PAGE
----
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House Bill 589 would deny unemployment benefits to an individual who would fail to secure a suitable employment offer because he would refuse without good cause to submit to a preemployment drug test, or he would fail such a drug test.
The Texas Workforce Commission would establish the reasons according to which an individual would have good cause to refuse to submit to a drug test.
House Bill 589, passed and signed into law during the 83rd Legislative session, required that individuals who have worked in a job identified by the Department of Labor and who are seeking to receive unemployment benefits comply with a drug screening. Should they fail the drug test, they would become ineligible to receive unemployment benefits for four weeks, after which they can pass another drug test and become re-eligible if they pass the test.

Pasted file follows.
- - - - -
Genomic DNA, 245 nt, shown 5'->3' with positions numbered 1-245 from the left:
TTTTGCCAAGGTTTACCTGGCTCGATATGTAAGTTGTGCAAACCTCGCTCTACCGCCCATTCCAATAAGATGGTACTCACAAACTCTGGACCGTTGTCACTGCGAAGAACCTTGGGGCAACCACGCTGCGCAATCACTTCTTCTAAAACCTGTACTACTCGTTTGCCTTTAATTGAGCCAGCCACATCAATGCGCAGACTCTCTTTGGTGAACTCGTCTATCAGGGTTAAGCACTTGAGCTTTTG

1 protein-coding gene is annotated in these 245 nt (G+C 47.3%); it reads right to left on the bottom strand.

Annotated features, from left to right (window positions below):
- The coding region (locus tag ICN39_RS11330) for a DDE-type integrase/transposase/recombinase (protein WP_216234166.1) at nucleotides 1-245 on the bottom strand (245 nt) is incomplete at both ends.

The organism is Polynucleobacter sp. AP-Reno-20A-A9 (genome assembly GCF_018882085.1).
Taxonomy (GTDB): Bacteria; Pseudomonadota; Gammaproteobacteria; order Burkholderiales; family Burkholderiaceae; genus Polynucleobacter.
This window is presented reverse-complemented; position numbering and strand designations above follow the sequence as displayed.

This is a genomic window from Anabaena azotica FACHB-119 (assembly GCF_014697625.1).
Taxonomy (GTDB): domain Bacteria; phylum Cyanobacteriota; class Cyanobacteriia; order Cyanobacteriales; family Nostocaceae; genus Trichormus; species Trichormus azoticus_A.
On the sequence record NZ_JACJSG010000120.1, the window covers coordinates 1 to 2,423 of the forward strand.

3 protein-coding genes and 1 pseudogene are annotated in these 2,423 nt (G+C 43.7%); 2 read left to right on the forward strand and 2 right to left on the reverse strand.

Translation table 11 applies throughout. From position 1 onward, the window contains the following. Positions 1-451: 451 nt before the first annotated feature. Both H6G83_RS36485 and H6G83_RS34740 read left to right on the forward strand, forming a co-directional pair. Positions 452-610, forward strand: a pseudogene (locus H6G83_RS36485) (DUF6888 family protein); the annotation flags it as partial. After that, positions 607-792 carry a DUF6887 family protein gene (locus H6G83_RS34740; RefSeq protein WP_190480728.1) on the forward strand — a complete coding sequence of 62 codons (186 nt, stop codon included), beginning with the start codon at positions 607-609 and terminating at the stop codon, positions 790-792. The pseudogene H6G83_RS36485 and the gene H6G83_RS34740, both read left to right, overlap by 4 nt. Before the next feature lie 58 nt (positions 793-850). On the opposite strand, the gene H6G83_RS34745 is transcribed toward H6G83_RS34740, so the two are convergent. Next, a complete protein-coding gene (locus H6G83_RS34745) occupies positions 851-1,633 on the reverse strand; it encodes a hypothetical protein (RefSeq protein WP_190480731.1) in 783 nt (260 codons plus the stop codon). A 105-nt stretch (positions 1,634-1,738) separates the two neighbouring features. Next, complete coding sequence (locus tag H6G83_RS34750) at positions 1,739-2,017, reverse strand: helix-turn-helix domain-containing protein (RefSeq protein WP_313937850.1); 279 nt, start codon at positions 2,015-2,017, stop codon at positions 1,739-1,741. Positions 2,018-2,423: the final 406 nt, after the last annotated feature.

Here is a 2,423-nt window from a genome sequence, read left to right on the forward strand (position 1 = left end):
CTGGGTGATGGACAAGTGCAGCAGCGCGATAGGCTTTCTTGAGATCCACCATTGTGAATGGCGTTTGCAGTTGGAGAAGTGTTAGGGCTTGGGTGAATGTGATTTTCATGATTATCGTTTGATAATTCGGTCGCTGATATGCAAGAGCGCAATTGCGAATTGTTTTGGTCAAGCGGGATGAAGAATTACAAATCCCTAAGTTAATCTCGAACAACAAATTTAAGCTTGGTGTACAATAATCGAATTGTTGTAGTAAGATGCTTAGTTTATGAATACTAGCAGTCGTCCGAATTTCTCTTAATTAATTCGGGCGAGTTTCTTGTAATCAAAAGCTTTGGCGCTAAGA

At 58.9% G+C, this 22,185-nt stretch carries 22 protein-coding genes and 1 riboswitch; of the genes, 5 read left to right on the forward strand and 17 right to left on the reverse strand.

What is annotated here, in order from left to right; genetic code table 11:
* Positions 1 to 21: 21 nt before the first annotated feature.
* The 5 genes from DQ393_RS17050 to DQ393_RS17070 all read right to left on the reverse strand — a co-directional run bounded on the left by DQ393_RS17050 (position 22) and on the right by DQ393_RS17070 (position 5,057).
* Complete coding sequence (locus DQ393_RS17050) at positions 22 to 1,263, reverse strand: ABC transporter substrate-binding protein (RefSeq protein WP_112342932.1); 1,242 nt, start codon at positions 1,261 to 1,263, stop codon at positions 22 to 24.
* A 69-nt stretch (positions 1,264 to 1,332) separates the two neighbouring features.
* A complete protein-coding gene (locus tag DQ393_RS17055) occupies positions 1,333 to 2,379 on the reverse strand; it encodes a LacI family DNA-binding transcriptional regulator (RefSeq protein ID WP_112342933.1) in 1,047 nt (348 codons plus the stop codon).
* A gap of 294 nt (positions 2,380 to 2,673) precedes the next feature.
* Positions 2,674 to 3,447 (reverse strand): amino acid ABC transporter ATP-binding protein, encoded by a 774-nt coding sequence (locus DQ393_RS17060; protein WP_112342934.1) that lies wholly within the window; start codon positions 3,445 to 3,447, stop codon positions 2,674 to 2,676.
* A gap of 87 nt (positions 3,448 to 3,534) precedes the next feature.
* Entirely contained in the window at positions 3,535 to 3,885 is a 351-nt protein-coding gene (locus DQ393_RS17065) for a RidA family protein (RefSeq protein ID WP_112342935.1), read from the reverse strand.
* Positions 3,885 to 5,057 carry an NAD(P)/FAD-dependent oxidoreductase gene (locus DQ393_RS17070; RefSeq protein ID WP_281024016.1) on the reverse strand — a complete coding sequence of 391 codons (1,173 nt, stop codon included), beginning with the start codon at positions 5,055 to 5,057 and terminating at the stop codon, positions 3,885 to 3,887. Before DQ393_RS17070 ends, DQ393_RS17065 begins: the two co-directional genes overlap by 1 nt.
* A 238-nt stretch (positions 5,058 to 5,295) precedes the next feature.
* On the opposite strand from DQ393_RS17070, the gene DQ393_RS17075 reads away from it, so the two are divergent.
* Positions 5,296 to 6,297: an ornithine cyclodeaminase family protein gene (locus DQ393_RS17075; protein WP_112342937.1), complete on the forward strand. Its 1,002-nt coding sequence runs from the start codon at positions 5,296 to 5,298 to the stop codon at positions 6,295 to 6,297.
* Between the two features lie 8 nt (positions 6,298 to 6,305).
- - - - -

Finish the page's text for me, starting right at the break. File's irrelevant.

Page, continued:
House Bill 589 would go a step further in fostering personal responsibility by encouraging people who are looking for a job and who already receive unemployment benefits to honestly focus their will and energy on the goal of finding work.
Failing a preemployment drug test (for reasons other than medical ones) or refusing to submit to one (without good cause) indicates that finding an employment is probably not the person’s priority. In that case, and because the person was offered work on condition of passing a drug test, there is no ground for him/her to keep receiving benefits because he/she cannot find a job.
House Bill 589 would also have a positive effect on limited government by limiting the safety net that is unemployment compensation to those really determined to find a job.
We support House Bill 589.